CEH-103 ‘Beta 1’

CEH-103, ‘Beta 1’ Prototype

Prototype category: proof of concept

Description: Symmetric, square, nickel plated brass and acrylic cased (observatory chronometer configuration) prototype. Acrylic two layered back, fixed with four screws to the aluminium case. Two MIH (Musée International d’Horologerie, La Chaux-de-Fonds) inventory stickers with numbering fixed to case. Movement hand engraved with production number ‘CEH-103’. 11 (of 13) distinctly visible frequency divider elements, each marked with coloured dots (red / green / orange). Movement fixed to the aluminium case by three screws and has contact to the acrylic back with a protruding rod. White coloured brass dial with black printed hour and minute marks, no inscription. Chronometer detection sticker at ‘minute 26.5’. Blued hands. Flat acrylic crystal. No crown. Protruding 50 Ohm connector by Suhner at ‘6’, glued to the aluminium case, connected to the movement by two cables (yellow and red with red cover insulation and tan tape).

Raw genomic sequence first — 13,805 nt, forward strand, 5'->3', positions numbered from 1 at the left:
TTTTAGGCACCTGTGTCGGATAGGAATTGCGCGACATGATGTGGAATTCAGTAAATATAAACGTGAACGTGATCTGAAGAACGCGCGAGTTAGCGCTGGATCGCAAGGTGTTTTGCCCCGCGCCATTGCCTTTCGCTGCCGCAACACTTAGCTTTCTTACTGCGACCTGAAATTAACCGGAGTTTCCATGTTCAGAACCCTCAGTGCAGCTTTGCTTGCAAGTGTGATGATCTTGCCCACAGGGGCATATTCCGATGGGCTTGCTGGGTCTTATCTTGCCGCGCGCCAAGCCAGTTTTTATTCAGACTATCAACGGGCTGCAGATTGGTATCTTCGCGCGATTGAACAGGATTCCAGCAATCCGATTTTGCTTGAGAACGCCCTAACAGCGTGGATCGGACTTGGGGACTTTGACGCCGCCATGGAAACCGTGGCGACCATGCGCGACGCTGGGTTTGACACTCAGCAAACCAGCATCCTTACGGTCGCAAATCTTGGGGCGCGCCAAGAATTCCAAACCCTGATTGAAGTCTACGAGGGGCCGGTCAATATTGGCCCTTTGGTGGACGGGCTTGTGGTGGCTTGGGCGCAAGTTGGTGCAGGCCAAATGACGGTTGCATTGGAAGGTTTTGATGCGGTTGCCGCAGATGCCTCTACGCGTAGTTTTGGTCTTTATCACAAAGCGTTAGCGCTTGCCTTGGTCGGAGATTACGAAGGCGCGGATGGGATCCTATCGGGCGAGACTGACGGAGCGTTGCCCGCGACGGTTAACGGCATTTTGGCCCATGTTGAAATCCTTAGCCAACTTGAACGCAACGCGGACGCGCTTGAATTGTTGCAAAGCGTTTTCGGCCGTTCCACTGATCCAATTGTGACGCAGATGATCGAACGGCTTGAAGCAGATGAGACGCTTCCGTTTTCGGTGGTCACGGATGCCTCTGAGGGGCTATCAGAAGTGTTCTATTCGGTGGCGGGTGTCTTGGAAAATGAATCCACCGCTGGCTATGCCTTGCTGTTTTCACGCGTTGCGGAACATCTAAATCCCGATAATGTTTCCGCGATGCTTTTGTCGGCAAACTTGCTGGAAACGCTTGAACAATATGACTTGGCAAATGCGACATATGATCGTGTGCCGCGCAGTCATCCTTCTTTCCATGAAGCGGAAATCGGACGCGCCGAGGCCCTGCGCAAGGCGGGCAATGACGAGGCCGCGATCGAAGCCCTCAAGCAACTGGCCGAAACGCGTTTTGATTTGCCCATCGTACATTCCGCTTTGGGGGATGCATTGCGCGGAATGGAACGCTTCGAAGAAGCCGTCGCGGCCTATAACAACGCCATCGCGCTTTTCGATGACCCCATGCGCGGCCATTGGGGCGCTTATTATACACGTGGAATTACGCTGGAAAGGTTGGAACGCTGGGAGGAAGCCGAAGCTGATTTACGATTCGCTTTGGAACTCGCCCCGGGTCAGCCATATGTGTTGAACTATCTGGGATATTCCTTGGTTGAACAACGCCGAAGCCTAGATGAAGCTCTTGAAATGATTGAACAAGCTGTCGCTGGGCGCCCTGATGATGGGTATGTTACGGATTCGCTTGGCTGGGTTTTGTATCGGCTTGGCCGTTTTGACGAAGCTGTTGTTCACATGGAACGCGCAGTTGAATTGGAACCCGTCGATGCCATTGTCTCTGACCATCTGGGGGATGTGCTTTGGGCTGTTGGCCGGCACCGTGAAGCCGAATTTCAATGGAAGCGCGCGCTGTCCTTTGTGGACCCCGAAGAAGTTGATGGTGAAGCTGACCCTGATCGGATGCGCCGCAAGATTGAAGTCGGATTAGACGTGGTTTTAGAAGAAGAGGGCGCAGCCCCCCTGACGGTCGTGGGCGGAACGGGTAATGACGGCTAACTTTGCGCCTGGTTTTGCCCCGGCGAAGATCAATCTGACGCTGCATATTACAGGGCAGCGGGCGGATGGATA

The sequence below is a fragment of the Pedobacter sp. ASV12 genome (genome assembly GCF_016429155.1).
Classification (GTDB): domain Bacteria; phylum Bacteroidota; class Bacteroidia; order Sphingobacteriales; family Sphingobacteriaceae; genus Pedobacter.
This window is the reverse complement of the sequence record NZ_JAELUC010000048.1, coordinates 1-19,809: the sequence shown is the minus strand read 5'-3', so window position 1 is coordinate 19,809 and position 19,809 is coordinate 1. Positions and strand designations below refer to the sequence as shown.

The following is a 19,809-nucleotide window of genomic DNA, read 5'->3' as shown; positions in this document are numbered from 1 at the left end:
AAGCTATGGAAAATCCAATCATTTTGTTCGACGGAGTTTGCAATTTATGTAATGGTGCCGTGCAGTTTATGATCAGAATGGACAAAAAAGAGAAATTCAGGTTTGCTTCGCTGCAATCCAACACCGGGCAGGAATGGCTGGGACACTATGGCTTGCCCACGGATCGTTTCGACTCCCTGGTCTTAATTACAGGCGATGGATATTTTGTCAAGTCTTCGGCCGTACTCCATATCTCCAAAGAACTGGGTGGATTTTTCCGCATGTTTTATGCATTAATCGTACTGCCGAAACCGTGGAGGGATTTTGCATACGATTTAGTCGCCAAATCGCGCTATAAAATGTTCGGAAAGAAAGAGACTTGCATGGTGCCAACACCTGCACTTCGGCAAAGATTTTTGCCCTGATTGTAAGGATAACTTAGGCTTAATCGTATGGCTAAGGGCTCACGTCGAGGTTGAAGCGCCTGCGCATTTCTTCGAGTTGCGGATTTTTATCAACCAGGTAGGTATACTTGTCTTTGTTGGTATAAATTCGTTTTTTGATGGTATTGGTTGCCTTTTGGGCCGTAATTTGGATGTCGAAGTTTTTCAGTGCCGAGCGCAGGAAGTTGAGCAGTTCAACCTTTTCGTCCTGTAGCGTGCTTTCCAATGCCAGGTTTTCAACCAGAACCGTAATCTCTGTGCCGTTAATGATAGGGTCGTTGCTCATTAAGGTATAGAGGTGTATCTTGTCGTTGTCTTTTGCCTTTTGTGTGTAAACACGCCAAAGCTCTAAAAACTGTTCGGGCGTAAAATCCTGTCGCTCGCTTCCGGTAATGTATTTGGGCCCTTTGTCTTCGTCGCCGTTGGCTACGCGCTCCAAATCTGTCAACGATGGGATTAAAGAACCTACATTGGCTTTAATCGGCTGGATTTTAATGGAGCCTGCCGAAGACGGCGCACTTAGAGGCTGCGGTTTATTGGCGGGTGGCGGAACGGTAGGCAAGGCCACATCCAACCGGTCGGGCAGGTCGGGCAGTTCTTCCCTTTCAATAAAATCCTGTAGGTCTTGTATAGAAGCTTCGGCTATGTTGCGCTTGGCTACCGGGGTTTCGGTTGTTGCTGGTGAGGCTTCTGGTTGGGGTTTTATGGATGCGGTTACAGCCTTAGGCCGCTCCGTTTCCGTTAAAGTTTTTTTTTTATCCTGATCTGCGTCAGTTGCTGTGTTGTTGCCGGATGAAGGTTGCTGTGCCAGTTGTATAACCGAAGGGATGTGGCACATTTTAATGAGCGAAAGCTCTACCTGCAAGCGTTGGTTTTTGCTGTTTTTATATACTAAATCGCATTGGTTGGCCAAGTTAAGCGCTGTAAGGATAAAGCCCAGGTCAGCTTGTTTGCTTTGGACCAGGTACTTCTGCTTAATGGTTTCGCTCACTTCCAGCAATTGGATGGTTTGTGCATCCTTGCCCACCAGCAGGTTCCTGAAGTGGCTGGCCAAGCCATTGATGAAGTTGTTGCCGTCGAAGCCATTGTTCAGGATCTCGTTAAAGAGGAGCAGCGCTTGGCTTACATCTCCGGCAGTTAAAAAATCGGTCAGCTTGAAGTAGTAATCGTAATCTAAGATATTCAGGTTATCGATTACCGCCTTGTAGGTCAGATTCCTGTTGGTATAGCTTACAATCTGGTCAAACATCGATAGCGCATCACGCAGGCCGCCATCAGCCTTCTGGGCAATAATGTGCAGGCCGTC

Movement: CEH-103, Beta 1, prototype, hand engraved movement number

Additional info: This historic piece represents one of the first wrist watch sized quartz movements ever made. This particular piece was made in July 1967, encased in chronometer configuration and it also participated to the ‘Observatory of Neuchâtel’ chronometer competition of 1967, but was not ranked. Strangely the movement has no stem and no crown and after thorough examination, there is no visible hand setting mechanism. As hand setting is not needed for pure chronometer competition purpose, the engineers most probably omitted this part of the movement to save space and to render the movement small enough to be accepted in the competition category of wrist watch sized movements. Concerning the materials used for the case please refer to the description of CEH – 206.

Provenance: This piece was deaccessioned from CEH and is now part of the permanent collection of the MIH (Musée International d’Horologerie, La Chaux-de-Fonds).

Acknowledgements: Many thanks to the team at MIH for letting me analyse this historic piece!